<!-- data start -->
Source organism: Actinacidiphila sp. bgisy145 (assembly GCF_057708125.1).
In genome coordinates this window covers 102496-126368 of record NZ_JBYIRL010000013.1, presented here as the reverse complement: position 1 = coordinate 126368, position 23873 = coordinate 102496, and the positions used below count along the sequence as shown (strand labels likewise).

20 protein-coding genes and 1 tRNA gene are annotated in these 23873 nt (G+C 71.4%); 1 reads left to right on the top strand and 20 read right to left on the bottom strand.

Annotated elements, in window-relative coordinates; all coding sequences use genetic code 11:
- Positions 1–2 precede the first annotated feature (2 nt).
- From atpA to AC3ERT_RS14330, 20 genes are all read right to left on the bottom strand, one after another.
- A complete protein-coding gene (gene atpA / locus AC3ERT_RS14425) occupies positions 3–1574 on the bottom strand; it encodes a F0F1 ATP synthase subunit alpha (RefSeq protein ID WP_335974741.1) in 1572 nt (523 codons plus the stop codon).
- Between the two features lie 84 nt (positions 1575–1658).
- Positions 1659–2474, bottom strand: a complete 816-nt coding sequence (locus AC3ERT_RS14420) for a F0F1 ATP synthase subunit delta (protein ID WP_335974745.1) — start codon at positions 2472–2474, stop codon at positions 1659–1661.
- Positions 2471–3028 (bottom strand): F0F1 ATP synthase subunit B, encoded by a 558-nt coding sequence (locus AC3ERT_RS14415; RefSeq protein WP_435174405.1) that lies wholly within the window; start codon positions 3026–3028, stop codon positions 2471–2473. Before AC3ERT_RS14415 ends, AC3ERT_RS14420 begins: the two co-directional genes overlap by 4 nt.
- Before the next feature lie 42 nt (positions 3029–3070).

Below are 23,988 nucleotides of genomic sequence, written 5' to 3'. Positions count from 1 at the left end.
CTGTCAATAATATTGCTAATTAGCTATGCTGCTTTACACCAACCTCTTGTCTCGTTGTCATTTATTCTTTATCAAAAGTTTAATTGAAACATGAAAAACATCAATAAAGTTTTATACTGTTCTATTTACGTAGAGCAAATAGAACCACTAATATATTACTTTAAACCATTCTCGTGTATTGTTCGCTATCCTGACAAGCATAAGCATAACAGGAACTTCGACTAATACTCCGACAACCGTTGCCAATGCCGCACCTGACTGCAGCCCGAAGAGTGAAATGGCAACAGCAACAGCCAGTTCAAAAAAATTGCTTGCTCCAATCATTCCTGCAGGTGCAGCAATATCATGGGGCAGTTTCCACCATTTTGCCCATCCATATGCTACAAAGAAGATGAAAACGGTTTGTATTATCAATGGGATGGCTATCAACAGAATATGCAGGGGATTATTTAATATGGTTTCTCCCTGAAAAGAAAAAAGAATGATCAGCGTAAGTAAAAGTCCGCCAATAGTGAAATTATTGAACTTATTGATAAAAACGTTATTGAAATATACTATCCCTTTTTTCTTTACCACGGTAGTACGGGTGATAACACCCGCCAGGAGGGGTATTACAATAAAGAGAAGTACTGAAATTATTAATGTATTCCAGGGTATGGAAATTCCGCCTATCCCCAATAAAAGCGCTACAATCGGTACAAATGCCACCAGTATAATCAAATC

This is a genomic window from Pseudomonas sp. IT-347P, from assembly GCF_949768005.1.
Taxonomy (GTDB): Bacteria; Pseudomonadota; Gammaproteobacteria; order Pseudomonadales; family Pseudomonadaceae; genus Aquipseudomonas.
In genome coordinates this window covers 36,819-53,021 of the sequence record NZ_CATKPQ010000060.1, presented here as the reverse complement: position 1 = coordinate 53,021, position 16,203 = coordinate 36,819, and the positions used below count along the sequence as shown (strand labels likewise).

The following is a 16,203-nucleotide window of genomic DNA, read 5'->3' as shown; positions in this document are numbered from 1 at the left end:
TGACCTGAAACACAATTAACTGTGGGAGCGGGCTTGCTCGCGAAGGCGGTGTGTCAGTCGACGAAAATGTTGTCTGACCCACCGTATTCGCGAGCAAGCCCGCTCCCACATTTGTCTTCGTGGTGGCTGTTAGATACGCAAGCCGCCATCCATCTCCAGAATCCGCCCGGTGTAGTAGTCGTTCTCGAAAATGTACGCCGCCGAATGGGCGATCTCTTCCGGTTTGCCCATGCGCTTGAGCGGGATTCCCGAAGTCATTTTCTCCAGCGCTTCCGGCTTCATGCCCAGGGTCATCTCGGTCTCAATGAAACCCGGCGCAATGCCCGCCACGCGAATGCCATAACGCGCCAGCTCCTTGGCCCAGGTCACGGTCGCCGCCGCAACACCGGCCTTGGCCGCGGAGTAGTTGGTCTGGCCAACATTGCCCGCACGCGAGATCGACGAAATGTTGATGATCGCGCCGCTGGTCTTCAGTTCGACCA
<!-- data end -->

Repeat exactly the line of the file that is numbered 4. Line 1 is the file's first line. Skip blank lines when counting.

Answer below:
Annotated elements, in window-relative coordinates; all coding sequences use genetic code 11: